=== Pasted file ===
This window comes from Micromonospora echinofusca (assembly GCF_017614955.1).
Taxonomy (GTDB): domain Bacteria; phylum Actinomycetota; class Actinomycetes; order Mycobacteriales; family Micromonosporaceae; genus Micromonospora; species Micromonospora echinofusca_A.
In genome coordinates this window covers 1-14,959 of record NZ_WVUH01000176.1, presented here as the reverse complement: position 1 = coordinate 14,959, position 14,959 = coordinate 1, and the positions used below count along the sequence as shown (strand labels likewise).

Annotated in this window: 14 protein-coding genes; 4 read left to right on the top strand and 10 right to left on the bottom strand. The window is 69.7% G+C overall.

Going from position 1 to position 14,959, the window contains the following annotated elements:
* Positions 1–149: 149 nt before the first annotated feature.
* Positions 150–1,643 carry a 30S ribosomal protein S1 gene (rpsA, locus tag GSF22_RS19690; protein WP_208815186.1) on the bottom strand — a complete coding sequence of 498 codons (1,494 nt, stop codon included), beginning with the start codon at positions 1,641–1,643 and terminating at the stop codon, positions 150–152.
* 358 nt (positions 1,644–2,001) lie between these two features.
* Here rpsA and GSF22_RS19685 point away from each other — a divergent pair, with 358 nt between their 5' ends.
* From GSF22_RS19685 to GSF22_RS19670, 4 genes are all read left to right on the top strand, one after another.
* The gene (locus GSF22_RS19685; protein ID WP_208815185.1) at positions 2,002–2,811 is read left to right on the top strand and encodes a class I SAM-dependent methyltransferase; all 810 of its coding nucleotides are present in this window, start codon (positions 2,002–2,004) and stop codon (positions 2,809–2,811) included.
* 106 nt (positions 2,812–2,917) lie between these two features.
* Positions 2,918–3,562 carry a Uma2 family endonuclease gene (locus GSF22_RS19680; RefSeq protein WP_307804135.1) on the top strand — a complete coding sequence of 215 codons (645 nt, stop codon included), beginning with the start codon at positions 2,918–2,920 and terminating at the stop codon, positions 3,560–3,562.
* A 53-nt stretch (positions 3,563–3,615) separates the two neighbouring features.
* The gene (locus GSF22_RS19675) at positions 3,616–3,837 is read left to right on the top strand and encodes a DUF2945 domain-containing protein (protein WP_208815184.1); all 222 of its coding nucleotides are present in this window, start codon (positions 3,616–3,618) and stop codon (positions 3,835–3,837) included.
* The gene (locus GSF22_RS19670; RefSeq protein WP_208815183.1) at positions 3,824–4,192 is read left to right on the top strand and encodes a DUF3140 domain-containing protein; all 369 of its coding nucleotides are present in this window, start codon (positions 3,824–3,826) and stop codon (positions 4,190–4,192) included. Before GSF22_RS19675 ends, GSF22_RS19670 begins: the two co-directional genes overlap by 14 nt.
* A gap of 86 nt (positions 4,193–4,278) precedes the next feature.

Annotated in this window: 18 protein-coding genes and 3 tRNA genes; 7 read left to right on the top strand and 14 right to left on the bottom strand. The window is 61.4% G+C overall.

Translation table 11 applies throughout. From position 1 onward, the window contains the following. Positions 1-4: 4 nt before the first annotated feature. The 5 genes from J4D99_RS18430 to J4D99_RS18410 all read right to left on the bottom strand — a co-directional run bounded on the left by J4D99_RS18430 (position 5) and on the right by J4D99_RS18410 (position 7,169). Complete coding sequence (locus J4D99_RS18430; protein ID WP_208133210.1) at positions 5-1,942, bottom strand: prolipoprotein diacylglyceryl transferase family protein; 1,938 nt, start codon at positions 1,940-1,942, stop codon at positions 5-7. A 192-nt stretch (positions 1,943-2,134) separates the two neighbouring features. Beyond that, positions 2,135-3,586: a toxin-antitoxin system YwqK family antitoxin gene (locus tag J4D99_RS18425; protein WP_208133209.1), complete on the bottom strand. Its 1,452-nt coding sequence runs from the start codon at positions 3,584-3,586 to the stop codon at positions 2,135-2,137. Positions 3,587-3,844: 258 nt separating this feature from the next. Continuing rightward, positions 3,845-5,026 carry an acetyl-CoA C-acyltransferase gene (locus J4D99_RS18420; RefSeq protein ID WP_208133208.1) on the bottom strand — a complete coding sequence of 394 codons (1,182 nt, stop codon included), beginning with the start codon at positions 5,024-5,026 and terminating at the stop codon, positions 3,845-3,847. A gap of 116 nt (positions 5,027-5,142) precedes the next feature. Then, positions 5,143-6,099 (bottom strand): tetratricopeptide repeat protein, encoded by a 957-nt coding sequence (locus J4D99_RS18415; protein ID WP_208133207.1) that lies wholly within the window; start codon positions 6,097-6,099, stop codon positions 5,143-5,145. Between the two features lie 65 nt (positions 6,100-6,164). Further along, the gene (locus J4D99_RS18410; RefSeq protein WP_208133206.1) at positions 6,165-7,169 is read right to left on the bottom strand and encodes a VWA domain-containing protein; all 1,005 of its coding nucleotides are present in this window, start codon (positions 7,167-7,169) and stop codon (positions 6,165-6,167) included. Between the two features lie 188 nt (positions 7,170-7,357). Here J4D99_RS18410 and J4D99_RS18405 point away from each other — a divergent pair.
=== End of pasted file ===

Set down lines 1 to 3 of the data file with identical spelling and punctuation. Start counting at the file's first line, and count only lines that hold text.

This window comes from Micromonospora echinofusca (assembly GCF_017614955.1).
Taxonomy (GTDB): domain Bacteria; phylum Actinomycetota; class Actinomycetes; order Mycobacteriales; family Micromonosporaceae; genus Micromonospora; species Micromonospora echinofusca_A.
In genome coordinates this window covers 1-14,959 of record NZ_WVUH01000176.1, presented here as the reverse complement: position 1 = coordinate 14,959, position 14,959 = coordinate 1, and the positions used below count along the sequence as shown (strand labels likewise).